This however was impossible. We haunted the shipping agencies and finally heard of tardiness. The passenger list was small and interesting and con-. The travelers Osa Johnson and her husband were on board, together with a tame orangutan that they had brought from Indonesia. This orangutan contrasted pleasantly in its cultured behavior with a demon child who insisted on scattering the chessmen with which we were playing in the smoking room. I came back from Europe with renewed and enlarged inFor all of the defects of I had lived in my French, spiration. France and had for the first time established a contact with my French colleagues.
Both in France and in England I had found that I occupied a more important position than at home, and I had work pending which seemed at least to myself, if to few others , the promising beginning of a career in mathesisted largely of old globe-trotters. I had, however, become aware that the European spirit had greater possibilities of recuperation than I had previously assumed. Notwithstanding the war in the West, the defection of Russia from the European camp, and the news of battles in Poland, I.
As to Russia and the incipient iron curtain, the great body of Russians of the time were not merely prerevolutionary but. In one way or another, my taste for European contacts had grown with its own satisfaction. I was eagerly awaiting my next opportunity to see something more of the mother continent of. I showed my results to Professor E. Wilson, of the Massachusetts Institute of. Professor Wilson, who is now retired from teaching but still active in scientific administration, had been a pupil of Cibbs at Yale and had taught mathematics for some years at M.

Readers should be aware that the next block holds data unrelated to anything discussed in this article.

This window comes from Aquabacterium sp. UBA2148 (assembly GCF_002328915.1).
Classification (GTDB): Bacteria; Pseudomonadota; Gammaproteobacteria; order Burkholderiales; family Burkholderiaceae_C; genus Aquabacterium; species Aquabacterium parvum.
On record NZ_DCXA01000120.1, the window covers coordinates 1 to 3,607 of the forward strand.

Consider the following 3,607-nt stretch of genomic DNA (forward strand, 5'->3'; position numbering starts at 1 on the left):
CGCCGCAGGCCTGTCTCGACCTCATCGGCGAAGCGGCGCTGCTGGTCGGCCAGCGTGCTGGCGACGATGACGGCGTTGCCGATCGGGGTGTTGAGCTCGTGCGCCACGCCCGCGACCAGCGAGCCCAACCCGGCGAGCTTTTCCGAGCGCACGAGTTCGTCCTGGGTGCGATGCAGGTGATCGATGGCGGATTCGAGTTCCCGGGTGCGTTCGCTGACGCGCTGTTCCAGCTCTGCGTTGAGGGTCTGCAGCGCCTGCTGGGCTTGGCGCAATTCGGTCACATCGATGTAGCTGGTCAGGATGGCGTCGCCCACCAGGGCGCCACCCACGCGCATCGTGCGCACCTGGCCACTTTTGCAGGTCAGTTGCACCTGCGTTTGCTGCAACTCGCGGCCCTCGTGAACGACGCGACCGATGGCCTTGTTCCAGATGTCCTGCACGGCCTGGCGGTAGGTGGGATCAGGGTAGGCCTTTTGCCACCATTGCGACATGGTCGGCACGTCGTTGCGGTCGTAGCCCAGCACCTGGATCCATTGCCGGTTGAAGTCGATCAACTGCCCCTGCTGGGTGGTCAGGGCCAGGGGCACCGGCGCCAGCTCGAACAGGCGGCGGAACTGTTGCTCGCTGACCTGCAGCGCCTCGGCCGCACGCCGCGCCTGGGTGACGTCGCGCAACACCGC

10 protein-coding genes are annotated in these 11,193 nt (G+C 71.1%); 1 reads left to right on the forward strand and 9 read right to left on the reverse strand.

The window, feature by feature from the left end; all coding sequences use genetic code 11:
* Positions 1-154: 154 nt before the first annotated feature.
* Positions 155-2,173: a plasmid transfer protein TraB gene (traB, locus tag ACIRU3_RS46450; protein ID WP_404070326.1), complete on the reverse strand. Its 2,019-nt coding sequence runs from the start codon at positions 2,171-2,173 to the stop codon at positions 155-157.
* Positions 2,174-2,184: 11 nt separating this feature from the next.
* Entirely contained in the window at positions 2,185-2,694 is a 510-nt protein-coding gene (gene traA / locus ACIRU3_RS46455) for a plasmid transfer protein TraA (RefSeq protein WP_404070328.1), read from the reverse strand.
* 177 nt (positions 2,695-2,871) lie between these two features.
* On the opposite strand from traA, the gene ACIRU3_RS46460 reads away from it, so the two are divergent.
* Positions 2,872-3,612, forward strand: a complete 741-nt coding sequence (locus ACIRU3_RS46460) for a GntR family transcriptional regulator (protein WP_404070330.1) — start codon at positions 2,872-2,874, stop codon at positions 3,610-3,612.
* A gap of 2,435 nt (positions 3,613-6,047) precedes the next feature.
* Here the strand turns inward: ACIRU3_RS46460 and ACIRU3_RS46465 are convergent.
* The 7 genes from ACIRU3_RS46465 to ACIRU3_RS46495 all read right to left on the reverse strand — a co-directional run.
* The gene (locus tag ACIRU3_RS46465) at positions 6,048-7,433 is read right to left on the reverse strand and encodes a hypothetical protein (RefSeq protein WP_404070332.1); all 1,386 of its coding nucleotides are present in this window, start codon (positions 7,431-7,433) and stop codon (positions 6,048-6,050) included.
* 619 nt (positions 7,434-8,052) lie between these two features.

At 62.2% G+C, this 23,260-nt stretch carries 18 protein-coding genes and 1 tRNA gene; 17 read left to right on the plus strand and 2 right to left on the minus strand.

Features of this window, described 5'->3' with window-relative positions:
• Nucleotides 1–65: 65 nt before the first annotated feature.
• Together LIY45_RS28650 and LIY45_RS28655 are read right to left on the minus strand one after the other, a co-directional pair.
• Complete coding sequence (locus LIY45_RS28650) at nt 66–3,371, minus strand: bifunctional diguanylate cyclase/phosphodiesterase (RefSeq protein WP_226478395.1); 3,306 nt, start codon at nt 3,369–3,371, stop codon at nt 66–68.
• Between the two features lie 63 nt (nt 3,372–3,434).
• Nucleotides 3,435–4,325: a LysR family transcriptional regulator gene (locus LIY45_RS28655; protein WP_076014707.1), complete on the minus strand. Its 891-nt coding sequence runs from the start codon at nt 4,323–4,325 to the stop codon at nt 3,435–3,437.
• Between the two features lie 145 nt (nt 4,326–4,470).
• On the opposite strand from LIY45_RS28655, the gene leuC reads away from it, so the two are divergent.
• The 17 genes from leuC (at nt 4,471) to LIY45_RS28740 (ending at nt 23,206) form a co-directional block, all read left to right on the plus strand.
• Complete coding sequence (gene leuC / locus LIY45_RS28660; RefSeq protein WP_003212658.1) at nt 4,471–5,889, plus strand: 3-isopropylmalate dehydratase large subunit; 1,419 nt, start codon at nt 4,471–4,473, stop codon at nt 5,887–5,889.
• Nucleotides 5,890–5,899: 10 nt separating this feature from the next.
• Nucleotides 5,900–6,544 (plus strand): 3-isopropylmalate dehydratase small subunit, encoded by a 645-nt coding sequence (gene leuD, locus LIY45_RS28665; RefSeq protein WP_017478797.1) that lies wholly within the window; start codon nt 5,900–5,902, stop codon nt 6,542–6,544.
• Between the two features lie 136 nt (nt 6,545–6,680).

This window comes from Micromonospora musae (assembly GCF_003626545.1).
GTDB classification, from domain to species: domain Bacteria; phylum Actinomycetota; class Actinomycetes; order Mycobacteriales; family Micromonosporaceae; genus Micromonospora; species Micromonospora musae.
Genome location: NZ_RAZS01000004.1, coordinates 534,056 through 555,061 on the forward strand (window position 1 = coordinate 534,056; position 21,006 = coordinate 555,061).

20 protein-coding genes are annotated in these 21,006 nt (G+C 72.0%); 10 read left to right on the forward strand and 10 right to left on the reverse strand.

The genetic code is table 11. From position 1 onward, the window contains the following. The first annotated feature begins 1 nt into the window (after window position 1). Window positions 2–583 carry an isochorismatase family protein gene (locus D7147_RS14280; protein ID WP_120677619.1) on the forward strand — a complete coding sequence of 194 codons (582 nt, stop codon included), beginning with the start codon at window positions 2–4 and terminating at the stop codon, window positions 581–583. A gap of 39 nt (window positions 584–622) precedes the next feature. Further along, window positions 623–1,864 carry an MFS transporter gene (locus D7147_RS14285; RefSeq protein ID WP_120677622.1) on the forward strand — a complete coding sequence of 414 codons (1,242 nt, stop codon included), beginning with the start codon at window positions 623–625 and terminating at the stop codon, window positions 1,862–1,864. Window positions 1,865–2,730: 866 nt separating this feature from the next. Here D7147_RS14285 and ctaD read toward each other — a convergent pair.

There he was teaching physics in , and ultimately he came to be the mathematical specialist at the Harvard School of Another direction from which I received much encouragement was that of the department of electrical engineering, where Professor Dugald C. Jackson was head.
I had known Professor Jackson and his son as neighbors when both of us had. Jackson had an engineer with mathematical sense, or for a mathematician with engineering sense, to resolve. Most of the types of electrical generators, motors, and transformers which now exist were already thoroughly understood by that date; and the present trend towards the fractional horsepower motor and the separately motored machine were well under way. What progress has been. The great power nets in the United States. As to communication engineering, the situation was stabilized much later.
Wireless had been an established art for twenty years, but for the most part this was wireless in the limited original sense in which Marconi had conceived it. Broadcasting was yet to come on a national scale, and the few. The electronic valve had indeed arrived, but there. Television was not a new concept, for people had talked of television even before the beginning of the cenin which it was tury, but it was just emerging from the stage conceived in terms of the selenium.